I know how Hyperloglog works but I want to understand in which real-world situations does it really apply i.e. makes sense to use Hyperloglog and why? If you've used in solving any real-world problems, please share. What I am looking for is, given the Hyperloglog's standard error, in which real-world applications is it really used today and why does it work?
("Applications for cardinality estimation", too broad? I would like to add this simply as a comment but it won't fit).
I would suggest you turn to the numerous academic research of the subject; usually academic papers contain some information of "prior research on the subject" as well as "applications for which the subject has been used". You could start with traversing the references of interest as referenced by the following article:
- HyperLogLog: the analysis of a near-optimal cardinality estimation algorithm, by P. Flageolet et al.
... This problem has received a great deal of attention over the past two decades, finding an ever growing number of applications in networking and traffic monitoring, such as the detection of worm propagation, of network attacks (e.g., by Denial of Service), and of link-based spam on the web . For instance, a data stream over a network consists of a sequence of packets, each packet having a header, which contains a pair (source–destination) of addresses, followed by a body of specific data; the number of distinct header pairs (the cardinality of the multiset) in various time slices is an important indication for detecting attacks and monitoring traffic, as it records the number of distinct active flows. Indeed, worms and viruses typically propagate by opening a large number of different connections, and though they may well pass unnoticed amongst a huge traffic, their activity becomes exposed once cardinalities are measured (see the lucid exposition by Estan and Varghese in ). Other applications of cardinality estimators include data mining of massive data sets of sorts—natural language texts [4, 5], biological data [17, 18], very large structured databases, or the internet graph, where the authors of  report computational gains by a factor of 500+ attained by probabilistic cardinality estimators.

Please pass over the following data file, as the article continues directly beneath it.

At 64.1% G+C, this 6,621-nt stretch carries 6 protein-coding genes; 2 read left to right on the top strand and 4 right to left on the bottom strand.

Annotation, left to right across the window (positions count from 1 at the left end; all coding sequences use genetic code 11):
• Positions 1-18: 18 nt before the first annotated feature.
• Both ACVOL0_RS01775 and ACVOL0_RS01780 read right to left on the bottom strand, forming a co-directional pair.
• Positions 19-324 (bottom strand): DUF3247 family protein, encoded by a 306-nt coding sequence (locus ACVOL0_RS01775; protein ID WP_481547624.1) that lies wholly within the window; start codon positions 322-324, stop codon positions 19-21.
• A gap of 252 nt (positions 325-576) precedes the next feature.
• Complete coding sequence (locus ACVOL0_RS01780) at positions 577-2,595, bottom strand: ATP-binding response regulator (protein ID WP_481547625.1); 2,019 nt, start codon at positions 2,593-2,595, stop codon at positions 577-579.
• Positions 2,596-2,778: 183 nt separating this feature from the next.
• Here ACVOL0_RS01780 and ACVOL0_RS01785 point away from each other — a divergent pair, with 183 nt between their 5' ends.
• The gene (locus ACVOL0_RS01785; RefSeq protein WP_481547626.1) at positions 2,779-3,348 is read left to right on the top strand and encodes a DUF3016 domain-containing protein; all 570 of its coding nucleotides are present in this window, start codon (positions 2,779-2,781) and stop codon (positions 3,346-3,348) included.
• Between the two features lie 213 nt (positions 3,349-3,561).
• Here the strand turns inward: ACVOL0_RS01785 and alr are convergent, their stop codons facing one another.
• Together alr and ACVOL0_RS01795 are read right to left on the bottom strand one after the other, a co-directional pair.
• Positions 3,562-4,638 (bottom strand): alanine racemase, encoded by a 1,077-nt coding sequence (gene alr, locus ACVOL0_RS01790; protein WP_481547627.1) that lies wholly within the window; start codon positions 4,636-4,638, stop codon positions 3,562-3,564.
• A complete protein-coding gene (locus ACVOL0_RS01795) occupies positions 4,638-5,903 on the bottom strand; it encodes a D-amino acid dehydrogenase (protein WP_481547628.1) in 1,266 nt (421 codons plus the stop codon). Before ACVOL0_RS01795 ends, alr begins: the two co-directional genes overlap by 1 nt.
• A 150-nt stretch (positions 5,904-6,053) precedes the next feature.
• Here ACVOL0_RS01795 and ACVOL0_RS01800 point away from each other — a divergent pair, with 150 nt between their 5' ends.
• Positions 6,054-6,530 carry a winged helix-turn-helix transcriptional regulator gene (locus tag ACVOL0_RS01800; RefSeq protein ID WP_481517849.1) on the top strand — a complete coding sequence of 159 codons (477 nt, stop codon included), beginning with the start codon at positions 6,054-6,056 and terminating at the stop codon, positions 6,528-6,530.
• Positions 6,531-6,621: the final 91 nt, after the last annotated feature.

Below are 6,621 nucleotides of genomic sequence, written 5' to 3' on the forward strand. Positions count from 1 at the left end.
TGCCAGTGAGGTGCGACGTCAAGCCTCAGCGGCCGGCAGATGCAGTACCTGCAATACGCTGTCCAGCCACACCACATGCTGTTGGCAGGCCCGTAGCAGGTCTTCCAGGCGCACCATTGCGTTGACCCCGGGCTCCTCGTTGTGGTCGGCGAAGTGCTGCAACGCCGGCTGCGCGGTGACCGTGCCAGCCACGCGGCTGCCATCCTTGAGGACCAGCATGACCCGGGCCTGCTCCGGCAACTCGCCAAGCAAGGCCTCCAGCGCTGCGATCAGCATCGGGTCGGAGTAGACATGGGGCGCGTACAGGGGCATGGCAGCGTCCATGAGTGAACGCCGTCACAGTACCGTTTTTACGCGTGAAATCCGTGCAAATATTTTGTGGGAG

At my work, HyperLogLog is used to estimate the number of unique users or unique devices hitting different code paths in online services. For example, how many users are affected by each type of service error? How many users use each feature? There are MANY interesting questions HyperLogLog allows us to answer.